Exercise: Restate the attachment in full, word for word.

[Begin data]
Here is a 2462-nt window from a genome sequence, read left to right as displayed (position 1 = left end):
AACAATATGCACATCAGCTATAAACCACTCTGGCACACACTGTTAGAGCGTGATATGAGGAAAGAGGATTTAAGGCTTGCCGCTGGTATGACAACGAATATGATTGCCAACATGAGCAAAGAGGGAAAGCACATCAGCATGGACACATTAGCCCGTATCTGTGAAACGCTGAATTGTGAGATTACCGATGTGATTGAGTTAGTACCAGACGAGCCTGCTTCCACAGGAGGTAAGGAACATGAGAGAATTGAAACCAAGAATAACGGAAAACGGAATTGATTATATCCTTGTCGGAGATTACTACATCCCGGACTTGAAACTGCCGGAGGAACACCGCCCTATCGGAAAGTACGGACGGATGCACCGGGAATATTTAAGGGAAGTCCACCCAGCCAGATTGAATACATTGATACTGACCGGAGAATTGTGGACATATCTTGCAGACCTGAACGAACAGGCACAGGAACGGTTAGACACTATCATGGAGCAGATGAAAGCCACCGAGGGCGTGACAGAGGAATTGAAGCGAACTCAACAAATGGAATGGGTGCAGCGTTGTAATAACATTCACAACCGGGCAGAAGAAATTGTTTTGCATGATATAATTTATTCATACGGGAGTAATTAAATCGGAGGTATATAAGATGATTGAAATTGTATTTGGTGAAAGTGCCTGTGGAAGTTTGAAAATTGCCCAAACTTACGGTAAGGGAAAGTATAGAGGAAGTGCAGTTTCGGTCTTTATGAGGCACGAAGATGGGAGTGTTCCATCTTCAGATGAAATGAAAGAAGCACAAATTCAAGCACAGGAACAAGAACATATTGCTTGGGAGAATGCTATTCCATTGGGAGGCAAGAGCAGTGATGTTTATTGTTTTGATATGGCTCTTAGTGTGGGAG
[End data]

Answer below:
Here is a 2462-nt window from a genome sequence, read left to right as displayed (position 1 = left end):
AACAATATGCACATCAGCTATAAACCACTCTGGCACACACTGTTAGAGCGTGATATGAGGAAAGAGGATTTAAGGCTTGCCGCTGGTATGACAACGAATATGATTGCCAACATGAGCAAAGAGGGAAAGCACATCAGCATGGACACATTAGCCCGTATCTGTGAAACGCTGAATTGTGAGATTACCGATGTGATTGAGTTAGTACCAGACGAGCCTGCTTCCACAGGAGGTAAGGAACATGAGAGAATTGAAACCAAGAATAACGGAAAACGGAATTGATTATATCCTTGTCGGAGATTACTACATCCCGGACTTGAAACTGCCGGAGGAACACCGCCCTATCGGAAAGTACGGACGGATGCACCGGGAATATTTAAGGGAAGTCCACCCAGCCAGATTGAATACATTGATACTGACCGGAGAATTGTGGACATATCTTGCAGACCTGAACGAACAGGCACAGGAACGGTTAGACACTATCATGGAGCAGATGAAAGCCACCGAGGGCGTGACAGAGGAATTGAAGCGAACTCAACAAATGGAATGGGTGCAGCGTTGTAATAACATTCACAACCGGGCAGAAGAAATTGTTTTGCATGATATAATTTATTCATACGGGAGTAATTAAATCGGAGGTATATAAGATGATTGAAATTGTATTTGGTGAAAGTGCCTGTGGAAGTTTGAAAATTGCCCAAACTTACGGTAAGGGAAAGTATAGAGGAAGTGCAGTTTCGGTCTTTATGAGGCACGAAGATGGGAGTGTTCCATCTTCAGATGAAATGAAAGAAGCACAAATTCAAGCACAGGAACAAGAACATATTGCTTGGGAGAATGCTATTCCATTGGGAGGCAAGAGCAGTGATGTTTATTGTTTTGATATGGCTCTTAGTGTGGGAG